Homebrew update: don't treat homebrew books as gospel

We may have found the answer to the stuck fermentation problem we were having.

Patience.

The last brew looked to be going the same disastrous way. We had an Original Gravity of 1066, which we would expect to drop to between 1017 and 1022. After an initial strong fermentation and then appeared to stop. We took a reading a week later, and were disappointed to find it had only dropped to 1032. Another week, and we were at 1028. We almost gave up but thought we may as well leave it. Good move, as after three weeks it had dropped to 1021, and was actually beginning to taste drinkable too. It’s now around 6.1% ABV! We’ve put it into secondary fermentation, and think we might leave this to mature in bottles for a couple of months.

Anyway, the point here is: don’t get hung up on what homebrew books / websites tell you. They all disagree with each other and often contradict themselves within a few pages.  We were getting worried because most sources seemed adamant that a week should be sufficient for a primary fermentation. We’d read that primary fermentation should be 2-3 days and also 3-5 days. In the same book. But then the book goes on to give recipes with up to 4 weeks primary fermentation.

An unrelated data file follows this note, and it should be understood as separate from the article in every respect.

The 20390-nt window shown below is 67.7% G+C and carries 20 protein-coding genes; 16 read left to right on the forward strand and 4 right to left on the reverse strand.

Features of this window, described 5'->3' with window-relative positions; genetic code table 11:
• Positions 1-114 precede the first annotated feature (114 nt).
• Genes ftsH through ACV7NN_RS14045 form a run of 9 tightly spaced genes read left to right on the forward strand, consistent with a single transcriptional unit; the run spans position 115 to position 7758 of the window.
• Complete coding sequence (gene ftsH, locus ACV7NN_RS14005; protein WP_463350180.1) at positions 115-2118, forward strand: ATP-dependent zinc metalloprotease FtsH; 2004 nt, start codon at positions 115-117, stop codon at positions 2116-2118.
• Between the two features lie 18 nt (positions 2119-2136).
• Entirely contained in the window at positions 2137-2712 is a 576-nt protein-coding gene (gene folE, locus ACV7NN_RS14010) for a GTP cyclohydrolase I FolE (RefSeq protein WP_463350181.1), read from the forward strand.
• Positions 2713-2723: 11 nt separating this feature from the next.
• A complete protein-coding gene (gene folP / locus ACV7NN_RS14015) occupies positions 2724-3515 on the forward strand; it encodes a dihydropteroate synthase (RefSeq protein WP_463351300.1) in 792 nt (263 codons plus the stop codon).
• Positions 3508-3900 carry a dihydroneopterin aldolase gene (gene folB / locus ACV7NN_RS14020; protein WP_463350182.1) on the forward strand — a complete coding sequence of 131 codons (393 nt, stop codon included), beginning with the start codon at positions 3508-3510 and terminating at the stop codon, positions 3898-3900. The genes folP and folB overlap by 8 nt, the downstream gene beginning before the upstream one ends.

Similar with mash temperatures – I’ve read that it should be 65degC, 70 deg C and even 75-80 degC. The thing is that all of these books are so dogmatic, and terrify you into thinking you will ruin your beer if you’re a degree or two out. Whereas in fact it may make the difference of a few grams of sugar BUT IT’S NOT THE END OF THE WORLD!

Sure, if you’re running a microbrewery or more, precise temperature measures, careful water treatment etc might make all the difference, but by then you’ve probably moved on from “basic” homebrew manuals.

The trouble is, for amateur homebrewers like us, it’s very difficult to work out what advice is absolutely essential (possibly the sanitising stuff?) and what advice is just what works for that particular author, with his particular set up (it always does seem to be a “he”). It would be great to see more homebrewing guides a la Jamie Oliver (“just bung the malt in there, heat the water a bit, leave it a while” etc).

If I was into lazy gender stereotypes, I’d suggest the overly complicated and specific homebrew book is the natural result of a male-dominated hobby. Perhaps we need to think back to the middle ages, when most households (Read: housewives) would brew their own. I’m sure they didn’t worry about the hop utilisation rates, or the ph of the water.

Boak